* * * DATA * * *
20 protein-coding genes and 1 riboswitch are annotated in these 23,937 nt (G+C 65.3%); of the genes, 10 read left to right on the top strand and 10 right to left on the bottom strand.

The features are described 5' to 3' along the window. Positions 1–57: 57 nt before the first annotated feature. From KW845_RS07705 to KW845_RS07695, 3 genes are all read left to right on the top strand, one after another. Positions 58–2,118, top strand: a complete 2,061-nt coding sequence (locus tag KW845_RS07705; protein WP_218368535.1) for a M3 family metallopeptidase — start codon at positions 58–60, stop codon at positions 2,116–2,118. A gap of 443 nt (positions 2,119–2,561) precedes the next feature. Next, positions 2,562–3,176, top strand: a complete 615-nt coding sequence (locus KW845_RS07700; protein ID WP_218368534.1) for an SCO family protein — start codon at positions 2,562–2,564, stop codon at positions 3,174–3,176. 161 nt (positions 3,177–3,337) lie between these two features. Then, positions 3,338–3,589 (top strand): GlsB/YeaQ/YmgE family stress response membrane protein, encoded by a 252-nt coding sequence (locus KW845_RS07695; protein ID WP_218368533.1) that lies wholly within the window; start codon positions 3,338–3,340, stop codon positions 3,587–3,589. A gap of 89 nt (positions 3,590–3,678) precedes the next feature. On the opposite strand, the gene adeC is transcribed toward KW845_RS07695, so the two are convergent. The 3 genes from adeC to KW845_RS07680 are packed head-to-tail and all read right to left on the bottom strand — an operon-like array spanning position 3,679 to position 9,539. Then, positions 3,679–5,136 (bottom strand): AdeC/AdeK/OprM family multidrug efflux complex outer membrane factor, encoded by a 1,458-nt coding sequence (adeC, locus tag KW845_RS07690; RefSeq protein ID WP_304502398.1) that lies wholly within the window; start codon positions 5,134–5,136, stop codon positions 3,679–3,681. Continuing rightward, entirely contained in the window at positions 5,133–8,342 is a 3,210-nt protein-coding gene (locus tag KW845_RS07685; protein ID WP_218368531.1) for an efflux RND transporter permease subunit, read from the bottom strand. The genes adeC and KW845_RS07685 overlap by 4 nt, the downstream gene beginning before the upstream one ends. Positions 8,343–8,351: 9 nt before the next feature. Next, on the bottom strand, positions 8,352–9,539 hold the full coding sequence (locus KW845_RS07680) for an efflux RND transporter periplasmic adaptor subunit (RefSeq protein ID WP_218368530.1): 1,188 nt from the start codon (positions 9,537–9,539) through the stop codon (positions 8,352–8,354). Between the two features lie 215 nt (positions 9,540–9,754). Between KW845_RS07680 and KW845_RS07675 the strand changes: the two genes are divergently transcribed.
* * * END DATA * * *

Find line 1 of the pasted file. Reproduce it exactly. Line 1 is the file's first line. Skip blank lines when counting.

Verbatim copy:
20 protein-coding genes and 1 riboswitch are annotated in these 23,937 nt (G+C 65.3%); of the genes, 10 read left to right on the top strand and 10 right to left on the bottom strand.